Sullivan’s Satchel: Coaching, Legacy Cube, and God-Pharaoh’s Gift

Patrick Sullivan answers mailbag questions on if he offers coaching, his thoughts on Legacy Cube and if God-Pharaoh’s Gift is a good design.

God-Pharaoh's Gift
God-Pharaoh’s Gift, illustrated by Titus Lunter

Hello, and welcome to this edition of Sullivan’s Satchel. I have just returned from a camping trip, completely depleted, sunburned, still wallowing in the aftermath of poorly-stored meat, and all the other wonders that awaits unprepared travelers in Western Colorado. The biggest benefit was a weekend of sporadic internet, mostly keeping me off Twitter and the usual Magic drama thereof. I’m not one to judge, necessarily. I stir up plenty myself, and what is the point of the website if not to let off steam and then have that steam affirmed through likes and retweets from personal friends and sycophants? (Not a rhetorical question: there is no point.) But it is telling, when I take such sabbaticals, how much drama that not only do I miss, but that I can’t even piece together. This calls into question what behavior is required to stay on top of it, which I usually do, more or less, and then there’s a bunch of fallout thinking about what that means about what my usual behavior is, but then I mentally pull back at the water’s edge. And on it goes.

I’m still enjoying the Modern Horizons 2 previews. A few things I put my finger on the scale for got shown. I don’t think it’s professionally acceptable to call out which cards and in what manner, but they are some of the bigger bets in the file (in my opinion) and responses were varied. I think they will make the format more fun but maybe they don’t. You’ll know which ones were “mine” in the future if they’re the former, and I’ll never cop to the latter. This is what is known in game design circles as “managing your narrative” and it’s something I and many of my colleagues have gotten quite good at.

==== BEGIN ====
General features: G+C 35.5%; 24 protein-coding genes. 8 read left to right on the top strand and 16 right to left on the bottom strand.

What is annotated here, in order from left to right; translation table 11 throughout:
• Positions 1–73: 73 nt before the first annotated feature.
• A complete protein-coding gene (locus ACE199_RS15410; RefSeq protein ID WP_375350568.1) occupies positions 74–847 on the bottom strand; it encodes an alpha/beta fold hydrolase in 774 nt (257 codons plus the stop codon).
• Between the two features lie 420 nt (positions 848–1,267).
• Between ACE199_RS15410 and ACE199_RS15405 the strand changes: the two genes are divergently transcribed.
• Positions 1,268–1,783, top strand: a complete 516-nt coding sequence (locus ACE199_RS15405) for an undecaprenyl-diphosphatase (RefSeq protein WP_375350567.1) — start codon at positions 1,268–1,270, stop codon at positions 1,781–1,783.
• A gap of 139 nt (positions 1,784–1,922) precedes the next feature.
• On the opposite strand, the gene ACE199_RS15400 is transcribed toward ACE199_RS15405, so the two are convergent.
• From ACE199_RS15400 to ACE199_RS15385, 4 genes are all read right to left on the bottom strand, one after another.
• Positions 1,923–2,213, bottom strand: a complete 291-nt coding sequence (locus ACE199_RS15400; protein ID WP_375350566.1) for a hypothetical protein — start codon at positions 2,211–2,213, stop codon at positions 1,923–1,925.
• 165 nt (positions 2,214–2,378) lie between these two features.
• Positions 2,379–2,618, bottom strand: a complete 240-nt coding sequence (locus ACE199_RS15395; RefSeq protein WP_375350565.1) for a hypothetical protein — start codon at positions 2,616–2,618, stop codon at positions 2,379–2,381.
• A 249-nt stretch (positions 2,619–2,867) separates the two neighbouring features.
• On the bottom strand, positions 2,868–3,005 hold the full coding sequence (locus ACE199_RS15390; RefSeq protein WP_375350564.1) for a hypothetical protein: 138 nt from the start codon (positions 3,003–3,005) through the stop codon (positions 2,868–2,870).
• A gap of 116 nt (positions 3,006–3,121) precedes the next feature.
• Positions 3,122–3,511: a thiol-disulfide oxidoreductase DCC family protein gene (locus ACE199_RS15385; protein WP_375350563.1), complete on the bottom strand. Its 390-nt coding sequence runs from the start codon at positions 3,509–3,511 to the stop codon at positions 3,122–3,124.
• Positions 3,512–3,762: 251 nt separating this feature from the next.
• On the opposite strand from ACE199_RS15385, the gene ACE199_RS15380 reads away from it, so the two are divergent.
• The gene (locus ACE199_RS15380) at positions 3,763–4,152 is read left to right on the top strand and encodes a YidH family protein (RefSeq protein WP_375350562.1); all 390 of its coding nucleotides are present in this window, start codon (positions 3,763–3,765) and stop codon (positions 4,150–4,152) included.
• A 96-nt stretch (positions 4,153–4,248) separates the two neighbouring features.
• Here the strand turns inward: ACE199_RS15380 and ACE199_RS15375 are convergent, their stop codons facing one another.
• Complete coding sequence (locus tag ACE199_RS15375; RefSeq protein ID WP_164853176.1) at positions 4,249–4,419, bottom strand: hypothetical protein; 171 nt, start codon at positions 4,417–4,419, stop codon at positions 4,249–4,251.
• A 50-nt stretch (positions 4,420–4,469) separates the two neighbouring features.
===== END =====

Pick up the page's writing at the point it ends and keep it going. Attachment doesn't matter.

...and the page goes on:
With that, the questions. As always, you can send in yours to [email protected] or DM on Twitter @BasicMountain. I answer even the halfway decent ones as they come in, and each week I pick one as the winner (usually, sometimes it’s dry out here) and the author of that question receives $25 in SCG credit. I recently used some of mine for some wildly under market Spirebluff Canals, so make sure to dig through everything.

Friend of the Satchel™ Ben Seitzman asks:

How do you approach designing a high powered set like Modern Horizons 2 with potentially problematic mechanics (e.g., Storm)? Is there anything atypical about your process (relative to a typical Standard set)?